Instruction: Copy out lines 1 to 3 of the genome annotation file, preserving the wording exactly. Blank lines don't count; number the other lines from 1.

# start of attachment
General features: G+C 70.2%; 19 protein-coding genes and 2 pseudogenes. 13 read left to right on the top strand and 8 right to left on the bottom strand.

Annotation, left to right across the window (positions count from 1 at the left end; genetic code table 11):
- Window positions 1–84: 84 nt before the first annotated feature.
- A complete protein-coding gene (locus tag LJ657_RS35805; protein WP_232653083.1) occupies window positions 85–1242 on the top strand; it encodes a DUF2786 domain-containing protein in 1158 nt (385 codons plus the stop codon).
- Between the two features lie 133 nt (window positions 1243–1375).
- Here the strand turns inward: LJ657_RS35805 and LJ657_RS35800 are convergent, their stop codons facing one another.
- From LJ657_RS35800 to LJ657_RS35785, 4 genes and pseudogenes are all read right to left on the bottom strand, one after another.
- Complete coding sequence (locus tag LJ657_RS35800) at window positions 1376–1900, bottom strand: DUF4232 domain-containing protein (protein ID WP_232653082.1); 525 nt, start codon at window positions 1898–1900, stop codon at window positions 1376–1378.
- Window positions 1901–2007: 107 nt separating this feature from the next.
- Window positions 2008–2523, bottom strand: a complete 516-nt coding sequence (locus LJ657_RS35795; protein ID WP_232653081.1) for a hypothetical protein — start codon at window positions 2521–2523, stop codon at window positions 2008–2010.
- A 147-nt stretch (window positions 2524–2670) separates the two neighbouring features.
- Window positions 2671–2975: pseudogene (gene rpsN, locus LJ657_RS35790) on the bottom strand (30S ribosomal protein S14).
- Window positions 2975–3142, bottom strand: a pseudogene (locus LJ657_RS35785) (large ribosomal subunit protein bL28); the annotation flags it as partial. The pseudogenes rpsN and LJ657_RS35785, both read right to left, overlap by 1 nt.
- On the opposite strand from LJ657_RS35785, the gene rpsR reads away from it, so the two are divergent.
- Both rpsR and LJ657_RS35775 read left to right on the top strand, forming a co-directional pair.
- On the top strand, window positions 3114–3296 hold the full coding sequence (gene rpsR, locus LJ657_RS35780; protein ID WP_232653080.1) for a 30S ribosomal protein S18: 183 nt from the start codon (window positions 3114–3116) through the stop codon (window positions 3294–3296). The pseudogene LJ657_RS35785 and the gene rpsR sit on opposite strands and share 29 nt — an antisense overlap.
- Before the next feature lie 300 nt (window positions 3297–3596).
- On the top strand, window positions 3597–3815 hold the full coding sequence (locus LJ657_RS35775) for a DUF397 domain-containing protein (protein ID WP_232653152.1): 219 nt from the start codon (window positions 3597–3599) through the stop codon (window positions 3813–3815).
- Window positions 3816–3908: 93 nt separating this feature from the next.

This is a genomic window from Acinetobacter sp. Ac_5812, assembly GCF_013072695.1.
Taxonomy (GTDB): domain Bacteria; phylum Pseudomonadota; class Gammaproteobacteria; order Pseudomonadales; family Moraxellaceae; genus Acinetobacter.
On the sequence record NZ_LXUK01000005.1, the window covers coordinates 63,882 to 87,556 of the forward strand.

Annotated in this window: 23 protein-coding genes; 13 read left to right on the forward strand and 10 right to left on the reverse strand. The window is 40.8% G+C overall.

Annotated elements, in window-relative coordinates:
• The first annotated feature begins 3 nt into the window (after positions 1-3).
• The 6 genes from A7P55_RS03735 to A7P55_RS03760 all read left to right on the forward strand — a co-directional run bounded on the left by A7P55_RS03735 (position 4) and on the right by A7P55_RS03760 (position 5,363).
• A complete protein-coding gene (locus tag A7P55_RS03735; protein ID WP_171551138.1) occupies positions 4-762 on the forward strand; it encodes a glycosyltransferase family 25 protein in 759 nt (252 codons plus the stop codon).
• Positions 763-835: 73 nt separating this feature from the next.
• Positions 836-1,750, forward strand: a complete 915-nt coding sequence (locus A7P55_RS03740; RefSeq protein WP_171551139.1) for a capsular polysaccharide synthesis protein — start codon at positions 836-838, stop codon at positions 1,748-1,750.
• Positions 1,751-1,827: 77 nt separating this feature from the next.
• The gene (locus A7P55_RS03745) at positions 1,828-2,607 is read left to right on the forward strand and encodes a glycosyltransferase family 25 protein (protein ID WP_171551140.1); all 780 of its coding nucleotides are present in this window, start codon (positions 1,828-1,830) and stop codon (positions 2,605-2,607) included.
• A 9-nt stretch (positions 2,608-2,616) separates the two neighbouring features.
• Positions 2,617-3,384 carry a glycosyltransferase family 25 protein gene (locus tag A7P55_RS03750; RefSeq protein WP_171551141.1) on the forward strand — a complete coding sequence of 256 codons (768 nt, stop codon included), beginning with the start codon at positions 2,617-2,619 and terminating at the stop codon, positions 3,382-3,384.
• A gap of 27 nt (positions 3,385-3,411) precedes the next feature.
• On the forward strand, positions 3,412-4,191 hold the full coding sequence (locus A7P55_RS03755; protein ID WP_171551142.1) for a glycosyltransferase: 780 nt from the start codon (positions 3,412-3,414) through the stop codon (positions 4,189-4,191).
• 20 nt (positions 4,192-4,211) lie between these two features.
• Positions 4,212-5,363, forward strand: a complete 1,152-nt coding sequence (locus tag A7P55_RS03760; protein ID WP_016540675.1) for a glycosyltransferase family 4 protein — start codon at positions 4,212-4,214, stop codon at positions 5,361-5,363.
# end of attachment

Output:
General features: G+C 70.2%; 19 protein-coding genes and 2 pseudogenes. 13 read left to right on the top strand and 8 right to left on the bottom strand.

Annotation, left to right across the window (positions count from 1 at the left end; genetic code table 11):
- Window positions 1–84: 84 nt before the first annotated feature.